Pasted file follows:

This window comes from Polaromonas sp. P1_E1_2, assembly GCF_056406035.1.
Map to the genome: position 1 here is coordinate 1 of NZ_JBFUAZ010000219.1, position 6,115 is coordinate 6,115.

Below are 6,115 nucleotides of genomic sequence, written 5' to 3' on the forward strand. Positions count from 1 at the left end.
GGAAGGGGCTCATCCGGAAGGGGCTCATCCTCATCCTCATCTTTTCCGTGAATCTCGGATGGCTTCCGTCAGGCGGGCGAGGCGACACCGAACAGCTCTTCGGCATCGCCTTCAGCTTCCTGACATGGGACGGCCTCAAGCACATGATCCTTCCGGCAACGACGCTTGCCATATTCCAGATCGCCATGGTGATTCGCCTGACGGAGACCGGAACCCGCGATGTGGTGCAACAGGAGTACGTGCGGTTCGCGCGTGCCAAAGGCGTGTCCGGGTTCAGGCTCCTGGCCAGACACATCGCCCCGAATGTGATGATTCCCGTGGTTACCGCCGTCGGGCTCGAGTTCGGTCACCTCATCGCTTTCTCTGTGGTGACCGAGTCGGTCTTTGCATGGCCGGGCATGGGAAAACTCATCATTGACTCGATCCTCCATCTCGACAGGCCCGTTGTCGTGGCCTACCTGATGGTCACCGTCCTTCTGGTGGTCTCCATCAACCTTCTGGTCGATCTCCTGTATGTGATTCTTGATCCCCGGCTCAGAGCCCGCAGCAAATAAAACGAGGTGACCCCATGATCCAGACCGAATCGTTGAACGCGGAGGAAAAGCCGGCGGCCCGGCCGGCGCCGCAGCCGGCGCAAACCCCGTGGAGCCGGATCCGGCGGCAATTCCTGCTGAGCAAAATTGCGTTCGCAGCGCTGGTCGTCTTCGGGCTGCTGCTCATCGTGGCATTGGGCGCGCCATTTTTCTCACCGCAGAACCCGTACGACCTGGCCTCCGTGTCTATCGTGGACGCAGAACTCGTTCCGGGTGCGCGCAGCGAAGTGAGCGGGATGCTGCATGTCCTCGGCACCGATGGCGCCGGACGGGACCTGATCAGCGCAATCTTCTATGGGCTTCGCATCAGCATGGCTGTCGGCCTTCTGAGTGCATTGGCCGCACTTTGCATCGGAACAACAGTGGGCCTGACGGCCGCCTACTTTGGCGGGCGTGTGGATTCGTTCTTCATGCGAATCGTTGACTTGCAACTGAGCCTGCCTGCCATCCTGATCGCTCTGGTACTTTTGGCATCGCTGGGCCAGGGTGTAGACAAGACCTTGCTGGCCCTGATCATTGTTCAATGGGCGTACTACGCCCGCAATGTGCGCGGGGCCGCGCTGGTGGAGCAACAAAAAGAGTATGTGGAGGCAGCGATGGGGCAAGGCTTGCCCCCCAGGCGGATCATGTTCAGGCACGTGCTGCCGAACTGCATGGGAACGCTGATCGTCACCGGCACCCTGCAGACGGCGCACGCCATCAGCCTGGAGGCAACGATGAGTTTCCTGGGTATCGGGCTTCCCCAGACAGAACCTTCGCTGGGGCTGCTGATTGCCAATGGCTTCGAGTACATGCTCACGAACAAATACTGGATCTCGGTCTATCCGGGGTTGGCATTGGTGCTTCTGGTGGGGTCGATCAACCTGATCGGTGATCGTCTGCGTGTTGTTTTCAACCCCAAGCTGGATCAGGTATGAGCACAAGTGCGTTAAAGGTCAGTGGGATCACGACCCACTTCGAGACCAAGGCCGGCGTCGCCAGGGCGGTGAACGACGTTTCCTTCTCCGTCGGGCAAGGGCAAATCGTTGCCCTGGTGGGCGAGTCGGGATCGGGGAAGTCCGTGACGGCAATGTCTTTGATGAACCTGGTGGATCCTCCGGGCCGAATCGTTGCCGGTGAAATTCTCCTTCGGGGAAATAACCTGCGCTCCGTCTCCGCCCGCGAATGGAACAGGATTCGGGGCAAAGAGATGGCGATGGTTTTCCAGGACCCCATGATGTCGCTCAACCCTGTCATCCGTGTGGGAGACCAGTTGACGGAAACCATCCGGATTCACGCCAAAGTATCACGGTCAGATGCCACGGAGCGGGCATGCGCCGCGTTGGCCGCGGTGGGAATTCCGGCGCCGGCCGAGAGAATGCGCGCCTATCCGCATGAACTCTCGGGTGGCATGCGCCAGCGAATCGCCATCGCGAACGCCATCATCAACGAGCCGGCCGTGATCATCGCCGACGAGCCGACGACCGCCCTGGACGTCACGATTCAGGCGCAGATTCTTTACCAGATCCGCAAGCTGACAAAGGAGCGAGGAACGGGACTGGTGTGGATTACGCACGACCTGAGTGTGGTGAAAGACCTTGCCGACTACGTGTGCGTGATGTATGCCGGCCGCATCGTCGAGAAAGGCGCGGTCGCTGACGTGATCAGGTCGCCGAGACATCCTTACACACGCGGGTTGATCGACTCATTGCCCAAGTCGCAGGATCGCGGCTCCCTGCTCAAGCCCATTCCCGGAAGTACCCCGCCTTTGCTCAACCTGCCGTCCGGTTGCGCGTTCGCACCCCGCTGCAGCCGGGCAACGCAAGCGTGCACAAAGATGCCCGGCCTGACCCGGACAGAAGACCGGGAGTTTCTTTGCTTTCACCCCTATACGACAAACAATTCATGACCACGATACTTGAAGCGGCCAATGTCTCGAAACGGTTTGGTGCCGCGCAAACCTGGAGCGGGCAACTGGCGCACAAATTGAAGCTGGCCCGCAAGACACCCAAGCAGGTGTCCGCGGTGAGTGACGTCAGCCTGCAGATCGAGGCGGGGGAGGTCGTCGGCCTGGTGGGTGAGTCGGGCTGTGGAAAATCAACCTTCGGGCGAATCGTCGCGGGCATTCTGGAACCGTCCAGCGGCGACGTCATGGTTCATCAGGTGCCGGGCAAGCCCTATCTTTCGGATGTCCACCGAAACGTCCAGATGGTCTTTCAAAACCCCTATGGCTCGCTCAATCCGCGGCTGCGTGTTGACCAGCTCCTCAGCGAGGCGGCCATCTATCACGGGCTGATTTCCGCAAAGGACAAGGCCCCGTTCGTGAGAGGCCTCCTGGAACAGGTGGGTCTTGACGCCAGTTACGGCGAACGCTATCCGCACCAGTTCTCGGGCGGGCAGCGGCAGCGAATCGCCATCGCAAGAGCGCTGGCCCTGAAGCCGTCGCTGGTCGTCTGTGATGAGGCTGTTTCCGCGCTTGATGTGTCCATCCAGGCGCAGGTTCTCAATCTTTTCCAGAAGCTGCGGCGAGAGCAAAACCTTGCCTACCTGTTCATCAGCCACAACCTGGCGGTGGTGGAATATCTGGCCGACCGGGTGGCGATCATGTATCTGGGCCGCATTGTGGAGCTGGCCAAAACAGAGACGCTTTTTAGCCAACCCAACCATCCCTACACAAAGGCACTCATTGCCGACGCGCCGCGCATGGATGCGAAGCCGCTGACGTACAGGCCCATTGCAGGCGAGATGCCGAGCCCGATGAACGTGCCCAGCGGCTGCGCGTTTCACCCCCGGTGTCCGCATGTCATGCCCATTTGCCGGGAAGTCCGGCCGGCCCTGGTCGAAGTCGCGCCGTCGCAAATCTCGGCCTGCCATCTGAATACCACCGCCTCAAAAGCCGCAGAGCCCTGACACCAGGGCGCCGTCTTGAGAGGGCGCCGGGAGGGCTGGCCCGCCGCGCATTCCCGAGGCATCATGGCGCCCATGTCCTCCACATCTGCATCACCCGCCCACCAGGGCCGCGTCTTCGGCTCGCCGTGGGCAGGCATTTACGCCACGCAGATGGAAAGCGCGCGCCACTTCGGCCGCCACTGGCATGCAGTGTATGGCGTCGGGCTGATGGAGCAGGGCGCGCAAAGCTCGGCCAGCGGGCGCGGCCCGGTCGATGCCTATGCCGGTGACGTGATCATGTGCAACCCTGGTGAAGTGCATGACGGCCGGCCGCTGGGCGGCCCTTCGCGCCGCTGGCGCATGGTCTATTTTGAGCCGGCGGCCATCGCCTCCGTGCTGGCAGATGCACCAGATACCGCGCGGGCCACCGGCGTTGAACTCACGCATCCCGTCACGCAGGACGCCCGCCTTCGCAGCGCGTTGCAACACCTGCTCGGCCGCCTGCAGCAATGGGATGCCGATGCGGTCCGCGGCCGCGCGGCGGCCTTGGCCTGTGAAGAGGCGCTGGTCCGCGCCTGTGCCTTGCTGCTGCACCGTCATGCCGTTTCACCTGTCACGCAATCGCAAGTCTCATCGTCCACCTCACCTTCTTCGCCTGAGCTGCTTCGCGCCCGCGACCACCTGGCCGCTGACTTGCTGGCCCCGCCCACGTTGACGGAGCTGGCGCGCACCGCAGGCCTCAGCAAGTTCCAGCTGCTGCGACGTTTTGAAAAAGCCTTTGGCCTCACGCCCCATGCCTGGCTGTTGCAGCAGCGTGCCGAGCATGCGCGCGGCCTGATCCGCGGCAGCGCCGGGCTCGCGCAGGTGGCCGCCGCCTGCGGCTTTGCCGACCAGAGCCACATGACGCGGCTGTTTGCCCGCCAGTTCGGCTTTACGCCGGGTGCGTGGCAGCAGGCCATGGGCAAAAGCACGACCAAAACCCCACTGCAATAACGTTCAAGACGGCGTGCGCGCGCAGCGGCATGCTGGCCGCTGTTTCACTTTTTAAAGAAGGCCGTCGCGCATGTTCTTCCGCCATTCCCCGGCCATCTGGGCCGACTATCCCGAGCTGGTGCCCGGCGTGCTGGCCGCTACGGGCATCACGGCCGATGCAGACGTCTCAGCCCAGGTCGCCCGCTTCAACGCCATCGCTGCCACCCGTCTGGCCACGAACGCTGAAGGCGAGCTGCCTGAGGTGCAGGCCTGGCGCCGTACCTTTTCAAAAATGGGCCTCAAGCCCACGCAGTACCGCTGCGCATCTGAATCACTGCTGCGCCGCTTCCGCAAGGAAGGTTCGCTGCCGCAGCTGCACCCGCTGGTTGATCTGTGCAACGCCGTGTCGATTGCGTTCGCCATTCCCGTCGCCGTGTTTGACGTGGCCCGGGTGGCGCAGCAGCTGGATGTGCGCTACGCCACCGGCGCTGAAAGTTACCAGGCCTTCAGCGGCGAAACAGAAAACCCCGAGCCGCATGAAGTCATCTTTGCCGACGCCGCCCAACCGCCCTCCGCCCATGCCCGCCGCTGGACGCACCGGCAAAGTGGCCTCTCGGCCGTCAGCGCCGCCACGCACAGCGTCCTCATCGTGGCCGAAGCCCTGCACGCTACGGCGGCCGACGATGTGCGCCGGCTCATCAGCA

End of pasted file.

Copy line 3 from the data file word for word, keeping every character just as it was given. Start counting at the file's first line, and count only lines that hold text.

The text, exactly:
Below are 6,115 nucleotides of genomic sequence, written 5' to 3' on the forward strand. Positions count from 1 at the left end.